“The rationale for QOCS can be said to extend to a claimant in Mr Howe's position. He comes fairly and squarely within the citations which I have set out above … subject to whether, in relation to the Jackson Report citation this is “personal injuries litigation”. He is a person who has suffered personal injuries and, absent QOCS, he faces enforcement of the adverse costs order obtained by the MIB which is a well-funded defendant. If his claim does not have QOCS protection, then injured persons in situations similar to his may be deterred from bringing claims for compensation."

Despite this, and despite the costs consequences for Mr Howe in addition to the life-changing injuries he suffered, Stewart J felt compelled to conclude that this statutory claim was not a claim within the meaning of the QOCS rule as narrowly drafted.

The Court of Appeal decision

In a unanimous decision, made with the assistance of Senior Costs Judge Master Gordon-Saker, the Court of Appeal allowed the appeal, applying the QOCS regime, and providing Mr Howe with protection against enforcement of the costs orders against him.

In the leading judgment Lord Justice Lewison reviewed the legal background to the 2003 regulations and the EU Motor Insurance Directives. In doing so he relied on Lord Mance’s discussion of them in Moreno which established that any interpretation of the 2003 regulations should be in a way that is consistent with the Directives: Marleasing SA V La Comercial Internacional de Alimentacion SA (Case C-106/89) [1990 ] ECR I-4135.

Lord Mance determined that the compensation to which a motor accident victim is entitled remains the same whichever provision of a Directive is invoked and against whomever it is made. In reliance on that, LJ Lewison decided that:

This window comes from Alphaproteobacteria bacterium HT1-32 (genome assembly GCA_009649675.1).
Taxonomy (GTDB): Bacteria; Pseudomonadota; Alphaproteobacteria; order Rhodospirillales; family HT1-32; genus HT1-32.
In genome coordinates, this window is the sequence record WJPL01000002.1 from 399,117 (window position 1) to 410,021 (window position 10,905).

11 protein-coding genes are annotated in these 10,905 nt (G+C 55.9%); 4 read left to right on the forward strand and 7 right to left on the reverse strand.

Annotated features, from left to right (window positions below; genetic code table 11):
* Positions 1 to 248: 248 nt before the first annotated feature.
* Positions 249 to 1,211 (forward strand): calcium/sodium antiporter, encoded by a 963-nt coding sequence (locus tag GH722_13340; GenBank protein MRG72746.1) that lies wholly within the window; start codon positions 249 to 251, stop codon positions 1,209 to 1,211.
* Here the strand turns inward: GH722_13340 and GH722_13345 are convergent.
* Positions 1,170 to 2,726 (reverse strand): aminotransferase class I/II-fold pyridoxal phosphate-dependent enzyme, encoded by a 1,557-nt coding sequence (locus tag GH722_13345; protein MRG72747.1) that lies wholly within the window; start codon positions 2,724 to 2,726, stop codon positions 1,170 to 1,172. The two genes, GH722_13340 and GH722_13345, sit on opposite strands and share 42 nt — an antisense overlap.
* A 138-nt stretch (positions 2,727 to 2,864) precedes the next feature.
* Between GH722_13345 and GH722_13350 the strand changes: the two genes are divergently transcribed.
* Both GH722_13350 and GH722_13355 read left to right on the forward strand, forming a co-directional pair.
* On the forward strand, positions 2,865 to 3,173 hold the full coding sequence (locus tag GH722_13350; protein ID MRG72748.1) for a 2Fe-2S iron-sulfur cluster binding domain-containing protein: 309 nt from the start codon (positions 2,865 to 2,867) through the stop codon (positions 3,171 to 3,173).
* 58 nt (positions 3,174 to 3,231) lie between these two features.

“On the face of it, it follows that if the rules relating to the recoverable costs in a claim against the MIB are less favourable to a claimant than the rules relating to the recoverable costs in a claim against an insured driver, the principle of equivalence will have been breached. Plainly, if an injured person sues an insured driver his claim will be covered by QOCS.”

He agreed with Stewart J that this claim was within the rationale which inspired QOCS. However, in interpreting the CPR and the 2003 regulations in accordance with the Marleasing principle, he concluded (see below and with emphasis added) that Mr Howe’s claim satisfied the definition of a claim for personal injuries at CPR 44.13.

“To revert to the Directive, what it requires is the ability to claim "compensation" from the compensation body. Article 1.1 of the Fourth Directive describes it as "compensation in respect of any loss or injury resulting from accidents". Article 1.4 of the Second Directive describes it (so far as relevant) as "compensation ...for ... personal injuries." In view of the requirement in regulation 13 that the MIB must compensate the injured party "in accordance with Article 1 of the second motor insurance directive" I do not consider that there is any difficulty in characterising Mr Howe's claim as a claim for compensation "for personal injuries.""

QOCS and setoff

Going further, the court allowed the MIB to set off costs orders made in its favour during the proceedings. This is a welcome development which BLM has been arguing is a logical step since QOCS implementation.